The Western Thousand-Buddha Cave
Chinese name: 西千佛洞(Xiqian fodong).
Location: located to the west of Mogao Grottoes, 35 kilometers away from Dunhuang city, Gansu Province.
Opening time: 08:00-17:00.
Entrance fee: CNY45.
How to get there: take taxi or private coach.
Best time for visit: from May to October.
Introduction to the Western Thousand-Buddha Cave
As one part of the Mogao Grottoes, the Western Thousand-Buddha Cave is located to the west of Mogao Grottoes and is set into a cliff on the northern bank of the Dang River(党河). Because the frescos in this cave are similar in structure and artistic style to those in Mogao Caves, the Western Thousand-Buddha Cave is considered as one of the important components of Dunhuang Buddhist art. Although the exact ages of the caves have not been known yet, it was said that this cave may have been dug earlier than Mogao Grottoes according to the records stored in Paris.
History around Western Thousand-Buddha Cave
Due to various natural and man-made destructions, Western Thousand-Buddha Cave has a similar experience of rise and fall with Mogao Grottoes. As a result, the cherished art treasures have suffered heavy losses. In 1980s, some caverns have already in a dreadful state of dilapidation and some of them would even collapse at all times. In recent years, the cave has been repaired and reinforced by the government so that the safe corridors along the cliff offer adequate security to tourists. Today, Western Thousand-Buddha Cave has been effectively protected and some ten caverns are open to the tourists, becoming a necessary spot for traveling from Dunhuang to Yangguan.
Components of the Western Thousand-Buddha Cave
There are 16 caves, some of the caves were made in Tang Dynasty (618-907) and the others in Wei Dynasty (386-534). Unfortunately, some of the caves have collapsed with murals already eroded. However, about nine caves are still in fair preservation until now. On the walls of these nine well-preserved caves, there are more than 800 square meters of murals and 34 painted clay statues.
Appreciations of Western Thousand-Buddha Cave
When you step into the cave from scorching Gobi Desert, you will immediately feel a slight cool in the air due to a 100-year willow, just like a huge umbrella over your head. Though Western Thousand-Buddha Cave is not so large as Mogao Grottoes, enchanting sceneries, elegant and quiet surroundings place you in a charming retreat. The original route of Dang River has already vanished, but a murmuring brook winds its way in front of the cave, as if playing elegant melody. Furthermore, the colorful murals, vivid Buddha sculptures attract thousands of tourists.
In cave No.4, you can see several large statues which are painted with strong bodies and slender eyebrows. In cave No.5 which was decorated during Wei Dynasty, there is an inscription written by a Buddhist called Tangzang for the figures of his departed grandparents and parents. Moving on to cave No.7, we can see one of the most famous of the cave, a painting Apsaras, a Buddhist god known for dancing and singing, which was painted so vividly that it seems to come to life. In cave No.9, a unique structure shaped like nomad’s yurt, serve as a valuable reference for researching the ethnic customs of Gansu Province. The god Nryana, an outstanding warrior in Buddhist legend, appears painted under some stone statues.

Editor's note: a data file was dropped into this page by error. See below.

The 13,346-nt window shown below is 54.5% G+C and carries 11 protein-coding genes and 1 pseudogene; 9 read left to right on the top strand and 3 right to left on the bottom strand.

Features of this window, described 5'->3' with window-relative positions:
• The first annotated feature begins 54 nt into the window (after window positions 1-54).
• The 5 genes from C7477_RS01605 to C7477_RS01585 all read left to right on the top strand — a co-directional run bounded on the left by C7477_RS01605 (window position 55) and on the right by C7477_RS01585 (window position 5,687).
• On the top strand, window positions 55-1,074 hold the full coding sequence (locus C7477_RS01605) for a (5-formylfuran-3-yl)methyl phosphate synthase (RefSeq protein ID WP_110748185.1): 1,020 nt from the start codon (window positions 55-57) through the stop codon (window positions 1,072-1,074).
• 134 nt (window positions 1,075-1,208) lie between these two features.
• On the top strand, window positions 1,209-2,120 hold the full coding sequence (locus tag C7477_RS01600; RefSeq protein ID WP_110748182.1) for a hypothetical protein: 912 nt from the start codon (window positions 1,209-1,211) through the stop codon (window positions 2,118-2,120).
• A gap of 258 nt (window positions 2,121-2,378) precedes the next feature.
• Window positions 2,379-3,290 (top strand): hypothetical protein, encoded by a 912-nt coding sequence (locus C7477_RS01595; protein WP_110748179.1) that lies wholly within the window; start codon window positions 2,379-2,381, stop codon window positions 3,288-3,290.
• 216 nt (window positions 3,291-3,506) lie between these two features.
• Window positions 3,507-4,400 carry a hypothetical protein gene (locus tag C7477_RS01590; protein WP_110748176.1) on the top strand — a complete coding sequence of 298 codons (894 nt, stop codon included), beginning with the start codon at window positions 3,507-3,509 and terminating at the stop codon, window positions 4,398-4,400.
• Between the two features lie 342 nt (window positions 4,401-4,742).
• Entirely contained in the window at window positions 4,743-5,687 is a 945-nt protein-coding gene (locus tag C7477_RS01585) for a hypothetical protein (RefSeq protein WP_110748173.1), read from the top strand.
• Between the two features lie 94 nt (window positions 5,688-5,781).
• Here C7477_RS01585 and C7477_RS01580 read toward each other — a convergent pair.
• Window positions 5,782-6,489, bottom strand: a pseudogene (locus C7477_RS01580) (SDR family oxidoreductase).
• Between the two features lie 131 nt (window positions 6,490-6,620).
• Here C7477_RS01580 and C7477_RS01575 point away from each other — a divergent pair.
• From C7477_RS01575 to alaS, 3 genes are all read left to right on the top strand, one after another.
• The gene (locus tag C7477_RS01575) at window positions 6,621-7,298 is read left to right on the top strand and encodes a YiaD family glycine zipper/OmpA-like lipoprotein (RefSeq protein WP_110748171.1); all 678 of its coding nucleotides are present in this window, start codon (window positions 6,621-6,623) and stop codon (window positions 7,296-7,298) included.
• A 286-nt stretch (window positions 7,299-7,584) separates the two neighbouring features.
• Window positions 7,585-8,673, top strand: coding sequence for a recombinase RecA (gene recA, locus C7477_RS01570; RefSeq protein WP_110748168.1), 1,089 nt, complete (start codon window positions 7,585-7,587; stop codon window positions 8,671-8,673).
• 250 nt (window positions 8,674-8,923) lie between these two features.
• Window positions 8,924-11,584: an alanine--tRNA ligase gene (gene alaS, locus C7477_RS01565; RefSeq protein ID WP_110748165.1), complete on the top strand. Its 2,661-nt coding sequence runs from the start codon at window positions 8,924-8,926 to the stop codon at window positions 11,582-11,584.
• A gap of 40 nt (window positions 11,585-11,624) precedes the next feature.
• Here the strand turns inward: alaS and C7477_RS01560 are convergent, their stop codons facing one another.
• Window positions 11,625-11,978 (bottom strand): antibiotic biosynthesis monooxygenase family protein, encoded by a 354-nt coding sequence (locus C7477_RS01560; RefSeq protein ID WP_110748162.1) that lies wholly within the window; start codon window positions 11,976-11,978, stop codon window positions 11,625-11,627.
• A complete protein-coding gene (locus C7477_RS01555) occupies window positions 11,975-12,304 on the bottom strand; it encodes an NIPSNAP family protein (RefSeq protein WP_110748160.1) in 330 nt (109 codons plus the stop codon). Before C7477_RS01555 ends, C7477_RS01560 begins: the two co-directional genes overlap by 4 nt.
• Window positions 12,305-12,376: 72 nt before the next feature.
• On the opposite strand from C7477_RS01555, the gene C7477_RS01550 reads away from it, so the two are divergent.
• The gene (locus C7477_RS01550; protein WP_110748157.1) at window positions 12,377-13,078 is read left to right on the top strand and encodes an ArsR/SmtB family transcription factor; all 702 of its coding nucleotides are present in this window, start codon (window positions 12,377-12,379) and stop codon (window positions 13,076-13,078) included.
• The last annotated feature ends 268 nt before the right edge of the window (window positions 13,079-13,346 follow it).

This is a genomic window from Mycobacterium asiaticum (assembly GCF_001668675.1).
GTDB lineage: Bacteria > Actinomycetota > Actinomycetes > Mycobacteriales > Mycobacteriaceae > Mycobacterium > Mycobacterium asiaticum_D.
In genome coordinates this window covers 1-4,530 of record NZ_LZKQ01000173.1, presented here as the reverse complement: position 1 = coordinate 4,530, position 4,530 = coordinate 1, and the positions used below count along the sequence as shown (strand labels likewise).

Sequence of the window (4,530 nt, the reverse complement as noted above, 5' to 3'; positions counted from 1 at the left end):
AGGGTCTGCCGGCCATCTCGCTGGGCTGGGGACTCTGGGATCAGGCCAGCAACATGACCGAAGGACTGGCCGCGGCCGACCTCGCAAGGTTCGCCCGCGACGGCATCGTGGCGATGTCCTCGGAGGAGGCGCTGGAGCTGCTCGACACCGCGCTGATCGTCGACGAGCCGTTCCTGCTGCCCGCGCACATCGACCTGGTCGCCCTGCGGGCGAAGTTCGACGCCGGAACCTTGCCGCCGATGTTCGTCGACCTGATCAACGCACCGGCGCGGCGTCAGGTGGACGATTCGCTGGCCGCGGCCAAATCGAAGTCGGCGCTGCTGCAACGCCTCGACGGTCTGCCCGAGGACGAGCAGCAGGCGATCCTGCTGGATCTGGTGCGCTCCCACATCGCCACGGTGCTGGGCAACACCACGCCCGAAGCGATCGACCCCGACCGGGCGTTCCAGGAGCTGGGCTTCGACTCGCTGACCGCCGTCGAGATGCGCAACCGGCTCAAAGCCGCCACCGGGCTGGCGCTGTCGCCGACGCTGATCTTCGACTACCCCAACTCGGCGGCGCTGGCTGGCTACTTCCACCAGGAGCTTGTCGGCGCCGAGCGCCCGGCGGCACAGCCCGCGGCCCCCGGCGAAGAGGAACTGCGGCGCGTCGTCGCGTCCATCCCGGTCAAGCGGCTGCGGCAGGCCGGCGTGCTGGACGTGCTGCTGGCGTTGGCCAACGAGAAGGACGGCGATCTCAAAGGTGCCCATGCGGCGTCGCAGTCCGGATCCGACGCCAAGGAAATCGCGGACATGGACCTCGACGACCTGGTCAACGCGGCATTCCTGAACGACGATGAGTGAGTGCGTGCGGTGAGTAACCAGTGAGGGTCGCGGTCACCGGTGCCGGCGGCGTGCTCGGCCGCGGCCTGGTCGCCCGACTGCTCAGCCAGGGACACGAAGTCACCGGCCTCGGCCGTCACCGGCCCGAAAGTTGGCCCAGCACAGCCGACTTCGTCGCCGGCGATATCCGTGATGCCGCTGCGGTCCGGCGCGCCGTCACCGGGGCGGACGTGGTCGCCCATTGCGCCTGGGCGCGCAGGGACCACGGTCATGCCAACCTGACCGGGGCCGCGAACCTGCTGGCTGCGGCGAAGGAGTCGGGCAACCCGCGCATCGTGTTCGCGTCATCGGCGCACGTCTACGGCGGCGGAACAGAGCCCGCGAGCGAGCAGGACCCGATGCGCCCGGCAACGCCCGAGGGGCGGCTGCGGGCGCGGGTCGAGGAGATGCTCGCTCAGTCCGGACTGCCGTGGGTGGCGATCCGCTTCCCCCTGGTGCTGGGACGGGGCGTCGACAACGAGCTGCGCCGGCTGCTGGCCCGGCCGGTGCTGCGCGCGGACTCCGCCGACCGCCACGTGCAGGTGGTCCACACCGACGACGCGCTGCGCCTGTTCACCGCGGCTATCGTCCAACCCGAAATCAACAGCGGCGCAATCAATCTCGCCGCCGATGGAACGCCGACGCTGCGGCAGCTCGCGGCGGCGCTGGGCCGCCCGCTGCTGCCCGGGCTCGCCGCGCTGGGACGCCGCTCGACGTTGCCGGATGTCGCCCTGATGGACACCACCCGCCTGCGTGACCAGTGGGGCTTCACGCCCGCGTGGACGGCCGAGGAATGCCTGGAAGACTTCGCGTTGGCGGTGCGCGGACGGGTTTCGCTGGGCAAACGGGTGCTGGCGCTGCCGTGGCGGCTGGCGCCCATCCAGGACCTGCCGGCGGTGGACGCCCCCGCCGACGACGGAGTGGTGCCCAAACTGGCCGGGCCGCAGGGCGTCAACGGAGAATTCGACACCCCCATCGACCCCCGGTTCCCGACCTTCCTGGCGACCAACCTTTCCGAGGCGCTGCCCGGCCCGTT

Buddhist Stories in Western Thousand-Buddha Cave
In the caves, many colorful frescos depict informative Buddhist stories, putting these caves among the finest sources of Buddhist art in China.
1. Dunhuang Hunting Fresco
It is a fresco of Western Wei Dynasty (534-556), in which, two hunters are riding on the horses. The front one is shooting an arrow to a tiger, while the other is hunting three Mongolian gazelles. The ferocious tiger, the scared gazelles and courageous hunters were vividly portrayed in this fresco. Some trees and mountains can be seen as the background of the fresco and some animals and gods in legend were also painted, showing a strong lifelikeness with graceful lines and exaggerated movements. Both the content and style of this fresco give a vivid and lifelike portrayal about traditional nomadic lifestyle in ancient northwest China.
2. Zhang Yichao’s Journey Fresco
This is an important fresco of late Tang Dynasty. In 848, Zhao Yichao overthrew the Tubo nobles’ rule in Tubo area and then was bestowed by the emperor of Tang Dynasty as the governor of northwest region of ancient China. This is a large fresco with numerous troops and lively scenes, telling about the stories of Zhang Yichao’s journey. In the first part of the fresco, it was painted with a neat honor guard. Then eight dancers in two lines are following the guard. About ten persons with diverse instruments are walking behind the dancers. The last part of the fresco is rearguard of the troop, with some valiant cavalries protecting the flags which were issued by the Emperor. This fresco was based on the real life of northwest people, so it was not fettered by conventional norms. Therefore, it is not only a rare fresco based on real life, but also a picture of great historical value.
3. Prince Xu Dana (须达那) Fresco
This fresco tells the story about Prince Xu Dana. Once upon a time, a king had a white elephant with six long ivories. This elephant was so strong that with its help the king often beat the enemy states. When the enemy states got to know that the Prince Xu Dana loved to do charities, they then asked him for the white elephant. The prince really gave them the elephant as they expected, and as a result, the prince and his wife were expelled by his father. However, the prince was continuing to give charities to others, including his coach, his clothes and even his families. In the end, the prince’s son was found by his grandfather when he was sold, so the prince and his families finally return to their home.
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